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After months of to-ing and fro-ing, one of boxing’s most anticipated fights for early 2017 was finally announced on Saturday, when representatives of Gennady “GGG” Golovkin and Daniel Jacobs agreed terms for a March 18 WBA middleweight unification fight to take place at Madison Square Garden, New York, and to be shown live on HBO PPV. Middleweight champion Gennady Golovkin chose twitter to announce the details:


K2 Promotion’s US representative Tom Loeffler, the man who looks after the interests of Gennady Golovkin, and Daniel Jacobs’ manager/promoter/advisor Al Haymon have been at loggerheads over this fight since September, soon after both men defended their respective titles just one day apart. 29-year old Jacobs (32-1, 29 KOs) stopped Sergio Mora in seven rounds in a rematch on Friday September 9. The following night in London, 34-year old Golovkin (36-0, 33 KOs) TKO’d Britain’s IBF welterweight champion Kell Brook in the fifth in what was his 17th title defense 23rd consecutive win inside the distance. He is now just three defenses short of the middleweight record of 20 set by Bernard Hopkins.

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However, negotiations went painfully slowly, with the bout originally slated for December 10 before the Jacobs camp withdrew. Heading into December it looked as though the fight would go to purse bids, which would mean that Golovkin, as the WBA’s super champion, would have been entitled to 75% of the winning bid, with Jacobs receiving the remaining 25 percent. Although as of yet the fighters purses have not been disclosed, it would appear that Jacobs will be getting substantially more than the 25% of the total purse he had been looking at.

Whatever the split, both fighters seemed pleased with the outcome:

“It’s big news for me. I am very excited,” said Golovkin to reporters soon after the announcement. “I think it’s a very big fight and great fight for you guys to watch. Danny is an amazing fighter. He is a tough opponent and No. 2 in the middleweight division. He is my toughest opponent. Hopefully, I fight three times next year. There are big plans for 2017 (but) right now I am focused on Jacobs and I am here to fight.”

“I’m excited about facing GGG and proving I’m the best middleweight in the world,” Jacobs told ESPN. “On March 18 I’m bringing all the belts back to Brooklyn with me.”

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Commercially Golovkin vs Jacobs isn’t anywhere near the juggernaut that a fight with current box-office no.1 Saul Alvarez would be, nor is it likely to be even as big an event as was GGG’s bout with Brook at the O2 Arena, but it is an interesting contest nevertheless. Jacobs has only one loss on his record, a 5th round KO defeat to Dimitry Pirog in a WBO title challenge in 2010, a bout which Jacobs was actually winning at the time of the knockout. Pirog was himself an exceptional fighter who was never beaten as a pro and was forced to retire due to back issues.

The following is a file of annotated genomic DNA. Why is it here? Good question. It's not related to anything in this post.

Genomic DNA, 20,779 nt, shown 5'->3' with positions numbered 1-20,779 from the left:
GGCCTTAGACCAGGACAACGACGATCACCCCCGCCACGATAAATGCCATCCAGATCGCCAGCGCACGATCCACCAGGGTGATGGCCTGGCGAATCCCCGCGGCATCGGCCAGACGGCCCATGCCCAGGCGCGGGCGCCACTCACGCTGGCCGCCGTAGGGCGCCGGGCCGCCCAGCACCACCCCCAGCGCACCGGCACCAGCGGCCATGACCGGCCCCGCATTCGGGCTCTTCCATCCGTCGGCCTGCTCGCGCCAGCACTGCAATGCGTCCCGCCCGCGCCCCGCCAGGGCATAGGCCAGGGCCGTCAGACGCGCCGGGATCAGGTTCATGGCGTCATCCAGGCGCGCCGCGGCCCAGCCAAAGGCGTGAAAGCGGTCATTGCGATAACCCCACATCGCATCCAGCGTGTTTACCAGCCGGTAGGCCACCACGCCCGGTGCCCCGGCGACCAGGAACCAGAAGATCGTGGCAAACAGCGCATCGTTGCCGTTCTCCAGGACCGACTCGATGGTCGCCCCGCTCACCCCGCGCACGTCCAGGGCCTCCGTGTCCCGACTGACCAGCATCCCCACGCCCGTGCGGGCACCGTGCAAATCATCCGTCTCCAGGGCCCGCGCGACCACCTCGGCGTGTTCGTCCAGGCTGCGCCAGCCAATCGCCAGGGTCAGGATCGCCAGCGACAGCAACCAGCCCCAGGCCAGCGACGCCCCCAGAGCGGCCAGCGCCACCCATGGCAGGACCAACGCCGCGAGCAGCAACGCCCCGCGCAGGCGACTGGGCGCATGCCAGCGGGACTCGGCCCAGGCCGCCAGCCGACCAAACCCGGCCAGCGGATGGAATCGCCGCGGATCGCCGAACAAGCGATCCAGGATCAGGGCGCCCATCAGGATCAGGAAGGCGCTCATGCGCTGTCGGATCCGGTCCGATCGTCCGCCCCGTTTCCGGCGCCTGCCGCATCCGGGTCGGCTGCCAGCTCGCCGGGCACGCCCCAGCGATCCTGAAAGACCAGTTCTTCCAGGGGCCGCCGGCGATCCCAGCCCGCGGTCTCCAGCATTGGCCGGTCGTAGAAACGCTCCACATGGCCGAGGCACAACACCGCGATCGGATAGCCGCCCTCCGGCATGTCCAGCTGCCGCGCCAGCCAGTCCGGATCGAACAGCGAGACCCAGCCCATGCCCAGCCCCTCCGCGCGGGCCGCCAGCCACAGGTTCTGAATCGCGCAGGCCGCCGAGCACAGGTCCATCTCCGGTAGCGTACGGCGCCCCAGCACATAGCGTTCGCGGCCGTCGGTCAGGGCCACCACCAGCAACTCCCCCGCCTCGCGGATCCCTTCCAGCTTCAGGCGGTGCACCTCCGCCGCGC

Since that defeat, Jacobs had to overcome a bout with cancer as well as rebuild his career, and he done both to great effect.  At 6’ tall and with a 73” reach, Jacobs is a big middleweight, and he will have two inches in height and three inches in reach over GGG. He can also crack, as was amply displayed in his first round KO of Peter Quillin last December.

Top-5 All-Time-Great Sugar Ray Leonard, himself a former world middleweight champions had this to say about the matchup when it was first mooted back in September:

“There is talk of a possible fight with GGG and Daniel Jacobs. You guys know how I feel about Triple G and he gets better, and better, with each fight, each time out. Daniel Jacobs, I love this young man. He’s proven himself each and every time. My good friend Sergio Mora told me that this guy hits so hard that you don’t even realize, he hits like a heavyweight. This fight here, if you look at the papers, GGG by far wins. But if you know Daniel Jacobs – it’s a fight. This fight here will be determined by who hits who first, pretty much – and who stays in control. This is a fight you can’t miss.”

However, already Golovkin seems almost mythically special; from his funny yet charming “Big Drama Show” soundbites, his ever-smiling choir-boy countenance that disguises a cold-blooded ring assassin, his slim, almost puny physique that generates effortless yet crushing power, to his textbook boxing skills forged over hundreds of bouts in the Eastern Bloc amateur system, GGG looks to be on a path that will one-day place him alongside middleweight legends like Stanley Ketchel, Harry Greb, Sugar Ray Robinson, Carlos Monzon, Marvin Hagler and Bernard Hopkins.

That is unless Danny Jacobs has other ideas…